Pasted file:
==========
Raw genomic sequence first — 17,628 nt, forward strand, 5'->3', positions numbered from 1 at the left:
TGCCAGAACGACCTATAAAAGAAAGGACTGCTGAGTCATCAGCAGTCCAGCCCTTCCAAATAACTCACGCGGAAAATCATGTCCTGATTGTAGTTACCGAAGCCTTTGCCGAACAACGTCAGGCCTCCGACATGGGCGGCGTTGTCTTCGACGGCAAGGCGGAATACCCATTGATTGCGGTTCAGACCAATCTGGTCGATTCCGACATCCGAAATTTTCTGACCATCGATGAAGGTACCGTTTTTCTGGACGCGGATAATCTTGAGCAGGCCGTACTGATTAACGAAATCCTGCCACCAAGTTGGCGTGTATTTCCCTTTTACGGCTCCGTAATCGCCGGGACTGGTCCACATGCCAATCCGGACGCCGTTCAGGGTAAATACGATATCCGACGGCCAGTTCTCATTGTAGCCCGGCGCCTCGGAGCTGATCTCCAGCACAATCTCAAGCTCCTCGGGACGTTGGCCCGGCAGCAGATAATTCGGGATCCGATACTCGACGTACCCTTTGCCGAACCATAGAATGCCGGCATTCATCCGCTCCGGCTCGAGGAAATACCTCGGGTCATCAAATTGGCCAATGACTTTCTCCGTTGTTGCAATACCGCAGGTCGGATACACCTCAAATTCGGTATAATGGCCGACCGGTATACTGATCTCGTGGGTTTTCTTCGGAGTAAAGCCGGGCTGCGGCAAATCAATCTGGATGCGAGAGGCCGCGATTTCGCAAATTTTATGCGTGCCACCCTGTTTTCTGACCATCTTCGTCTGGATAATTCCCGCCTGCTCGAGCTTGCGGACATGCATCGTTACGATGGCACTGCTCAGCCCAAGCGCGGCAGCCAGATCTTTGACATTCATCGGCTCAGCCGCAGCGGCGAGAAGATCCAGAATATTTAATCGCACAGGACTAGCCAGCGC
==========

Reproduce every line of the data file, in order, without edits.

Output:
Raw genomic sequence first — 17,628 nt, forward strand, 5'->3', positions numbered from 1 at the left:
TGCCAGAACGACCTATAAAAGAAAGGACTGCTGAGTCATCAGCAGTCCAGCCCTTCCAAATAACTCACGCGGAAAATCATGTCCTGATTGTAGTTACCGAAGCCTTTGCCGAACAACGTCAGGCCTCCGACATGGGCGGCGTTGTCTTCGACGGCAAGGCGGAATACCCATTGATTGCGGTTCAGACCAATCTGGTCGATTCCGACATCCGAAATTTTCTGACCATCGATGAAGGTACCGTTTTTCTGGACGCGGATAATCTTGAGCAGGCCGTACTGATTAACGAAATCCTGCCACCAAGTTGGCGTGTATTTCCCTTTTACGGCTCCGTAATCGCCGGGACTGGTCCACATGCCAATCCGGACGCCGTTCAGGGTAAATACGATATCCGACGGCCAGTTCTCATTGTAGCCCGGCGCCTCGGAGCTGATCTCCAGCACAATCTCAAGCTCCTCGGGACGTTGGCCCGGCAGCAGATAATTCGGGATCCGATACTCGACGTACCCTTTGCCGAACCATAGAATGCCGGCATTCATCCGCTCCGGCTCGAGGAAATACCTCGGGTCATCAAATTGGCCAATGACTTTCTCCGTTGTTGCAATACCGCAGGTCGGATACACCTCAAATTCGGTATAATGGCCGACCGGTATACTGATCTCGTGGGTTTTCTTCGGAGTAAAGCCGGGCTGCGGCAAATCAATCTGGATGCGAGAGGCCGCGATTTCGCAAATTTTATGCGTGCCACCCTGTTTTCTGACCATCTTCGTCTGGATAATTCCCGCCTGCTCGAGCTTGCGGACATGCATCGTTACGATGGCACTGCTCAGCCCAAGCGCGGCAGCCAGATCTTTGACATTCATCGGCTCAGCCGCAGCGGCGAGAAGATCCAGAATATTTAATCGCACAGGACTAGCCAGCGC